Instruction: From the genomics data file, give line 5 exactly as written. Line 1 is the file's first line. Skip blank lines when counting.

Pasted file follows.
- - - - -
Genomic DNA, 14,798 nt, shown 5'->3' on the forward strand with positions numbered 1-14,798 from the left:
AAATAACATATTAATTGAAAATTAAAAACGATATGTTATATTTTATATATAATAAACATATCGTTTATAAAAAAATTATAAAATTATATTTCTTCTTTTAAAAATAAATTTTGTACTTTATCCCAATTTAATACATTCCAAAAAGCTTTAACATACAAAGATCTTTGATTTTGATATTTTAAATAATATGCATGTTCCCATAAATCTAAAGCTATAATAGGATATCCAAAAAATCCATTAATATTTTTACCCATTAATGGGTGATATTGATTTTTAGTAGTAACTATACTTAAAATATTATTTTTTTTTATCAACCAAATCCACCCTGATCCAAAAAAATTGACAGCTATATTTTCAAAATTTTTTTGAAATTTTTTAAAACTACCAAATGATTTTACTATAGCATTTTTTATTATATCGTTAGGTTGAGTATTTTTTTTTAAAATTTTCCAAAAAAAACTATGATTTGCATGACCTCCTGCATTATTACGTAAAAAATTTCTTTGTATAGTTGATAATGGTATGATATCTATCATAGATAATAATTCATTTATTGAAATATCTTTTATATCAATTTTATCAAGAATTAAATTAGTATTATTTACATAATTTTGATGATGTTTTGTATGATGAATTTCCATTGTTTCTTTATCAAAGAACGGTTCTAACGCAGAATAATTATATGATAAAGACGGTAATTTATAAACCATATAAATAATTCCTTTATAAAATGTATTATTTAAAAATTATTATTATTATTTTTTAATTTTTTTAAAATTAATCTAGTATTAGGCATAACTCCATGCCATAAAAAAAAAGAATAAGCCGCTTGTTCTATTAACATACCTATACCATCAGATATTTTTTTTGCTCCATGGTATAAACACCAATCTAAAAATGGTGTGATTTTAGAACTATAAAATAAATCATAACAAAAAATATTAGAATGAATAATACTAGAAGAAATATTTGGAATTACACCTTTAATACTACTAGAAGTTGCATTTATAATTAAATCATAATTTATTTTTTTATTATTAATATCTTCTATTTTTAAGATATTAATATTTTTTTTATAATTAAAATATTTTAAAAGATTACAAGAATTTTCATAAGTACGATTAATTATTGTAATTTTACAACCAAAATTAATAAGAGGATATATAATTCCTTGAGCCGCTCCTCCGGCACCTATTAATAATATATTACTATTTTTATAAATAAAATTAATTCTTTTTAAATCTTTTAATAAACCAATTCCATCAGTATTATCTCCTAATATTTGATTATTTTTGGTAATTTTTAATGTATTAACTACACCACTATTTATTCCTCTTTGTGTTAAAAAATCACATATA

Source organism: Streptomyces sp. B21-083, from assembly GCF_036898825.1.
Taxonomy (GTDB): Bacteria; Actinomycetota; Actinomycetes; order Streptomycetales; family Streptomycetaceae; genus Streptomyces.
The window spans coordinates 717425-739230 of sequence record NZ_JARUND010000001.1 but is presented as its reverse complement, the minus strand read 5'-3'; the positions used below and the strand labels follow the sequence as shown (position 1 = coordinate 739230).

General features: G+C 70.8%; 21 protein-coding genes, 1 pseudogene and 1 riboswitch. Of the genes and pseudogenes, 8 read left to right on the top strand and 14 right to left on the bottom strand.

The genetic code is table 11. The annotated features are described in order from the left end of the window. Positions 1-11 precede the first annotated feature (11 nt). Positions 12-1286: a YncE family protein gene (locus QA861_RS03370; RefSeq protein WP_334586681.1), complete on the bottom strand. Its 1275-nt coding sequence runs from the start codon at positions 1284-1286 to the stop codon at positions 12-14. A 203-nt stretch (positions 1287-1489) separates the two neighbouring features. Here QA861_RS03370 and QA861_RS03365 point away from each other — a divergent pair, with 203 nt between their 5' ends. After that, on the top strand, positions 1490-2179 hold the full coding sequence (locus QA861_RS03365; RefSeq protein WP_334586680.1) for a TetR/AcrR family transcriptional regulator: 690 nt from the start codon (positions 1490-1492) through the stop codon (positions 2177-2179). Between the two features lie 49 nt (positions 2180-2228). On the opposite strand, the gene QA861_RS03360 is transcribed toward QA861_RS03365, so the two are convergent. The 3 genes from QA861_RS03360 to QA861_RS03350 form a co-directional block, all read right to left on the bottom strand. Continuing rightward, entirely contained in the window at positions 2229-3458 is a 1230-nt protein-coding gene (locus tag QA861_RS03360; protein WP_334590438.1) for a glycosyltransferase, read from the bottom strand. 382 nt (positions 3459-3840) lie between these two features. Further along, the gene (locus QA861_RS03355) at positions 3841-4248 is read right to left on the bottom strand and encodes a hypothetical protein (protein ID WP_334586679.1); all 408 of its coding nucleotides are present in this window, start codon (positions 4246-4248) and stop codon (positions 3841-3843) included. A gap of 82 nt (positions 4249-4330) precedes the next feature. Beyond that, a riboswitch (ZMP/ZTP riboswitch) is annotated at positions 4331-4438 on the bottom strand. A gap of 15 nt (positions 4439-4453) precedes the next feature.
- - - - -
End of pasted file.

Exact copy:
The window spans coordinates 717425-739230 of sequence record NZ_JARUND010000001.1 but is presented as its reverse complement, the minus strand read 5'-3'; the positions used below and the strand labels follow the sequence as shown (position 1 = coordinate 739230).